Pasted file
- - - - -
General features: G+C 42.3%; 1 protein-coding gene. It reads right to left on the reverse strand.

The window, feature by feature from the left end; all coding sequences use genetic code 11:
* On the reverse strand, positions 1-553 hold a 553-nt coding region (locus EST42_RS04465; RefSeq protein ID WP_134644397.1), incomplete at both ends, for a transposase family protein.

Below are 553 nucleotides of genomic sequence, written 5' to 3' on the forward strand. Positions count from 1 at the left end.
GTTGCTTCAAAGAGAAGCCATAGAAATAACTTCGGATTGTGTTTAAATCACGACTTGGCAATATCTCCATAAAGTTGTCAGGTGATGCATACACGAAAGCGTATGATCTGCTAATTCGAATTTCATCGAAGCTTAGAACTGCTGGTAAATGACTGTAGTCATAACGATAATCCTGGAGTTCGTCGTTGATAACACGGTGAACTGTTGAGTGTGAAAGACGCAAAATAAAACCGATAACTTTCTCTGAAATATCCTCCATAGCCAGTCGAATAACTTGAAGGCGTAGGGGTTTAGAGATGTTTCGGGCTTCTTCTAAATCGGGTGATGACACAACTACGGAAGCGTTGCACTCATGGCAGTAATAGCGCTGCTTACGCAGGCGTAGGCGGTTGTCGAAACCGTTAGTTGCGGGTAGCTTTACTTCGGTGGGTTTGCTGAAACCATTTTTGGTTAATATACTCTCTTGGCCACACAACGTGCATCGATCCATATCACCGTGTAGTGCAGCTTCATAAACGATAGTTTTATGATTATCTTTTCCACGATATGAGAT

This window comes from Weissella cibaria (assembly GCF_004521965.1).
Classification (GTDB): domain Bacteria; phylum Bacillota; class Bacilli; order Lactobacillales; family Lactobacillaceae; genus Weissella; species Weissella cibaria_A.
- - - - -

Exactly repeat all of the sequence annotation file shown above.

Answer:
General features: G+C 42.3%; 1 protein-coding gene. It reads right to left on the reverse strand.

The window, feature by feature from the left end; all coding sequences use genetic code 11:
* On the reverse strand, positions 1-553 hold a 553-nt coding region (locus EST42_RS04465; RefSeq protein ID WP_134644397.1), incomplete at both ends, for a transposase family protein.

Below are 553 nucleotides of genomic sequence, written 5' to 3' on the forward strand. Positions count from 1 at the left end.
GTTGCTTCAAAGAGAAGCCATAGAAATAACTTCGGATTGTGTTTAAATCACGACTTGGCAATATCTCCATAAAGTTGTCAGGTGATGCATACACGAAAGCGTATGATCTGCTAATTCGAATTTCATCGAAGCTTAGAACTGCTGGTAAATGACTGTAGTCATAACGATAATCCTGGAGTTCGTCGTTGATAACACGGTGAACTGTTGAGTGTGAAAGACGCAAAATAAAACCGATAACTTTCTCTGAAATATCCTCCATAGCCAGTCGAATAACTTGAAGGCGTAGGGGTTTAGAGATGTTTCGGGCTTCTTCTAAATCGGGTGATGACACAACTACGGAAGCGTTGCACTCATGGCAGTAATAGCGCTGCTTACGCAGGCGTAGGCGGTTGTCGAAACCGTTAGTTGCGGGTAGCTTTACTTCGGTGGGTTTGCTGAAACCATTTTTGGTTAATATACTCTCTTGGCCACACAACGTGCATCGATCCATATCACCGTGTAGTGCAGCTTCATAAACGATAGTTTTATGATTATCTTTTCCACGATATGAGAT

This window comes from Weissella cibaria (assembly GCF_004521965.1).
Classification (GTDB): domain Bacteria; phylum Bacillota; class Bacilli; order Lactobacillales; family Lactobacillaceae; genus Weissella; species Weissella cibaria_A.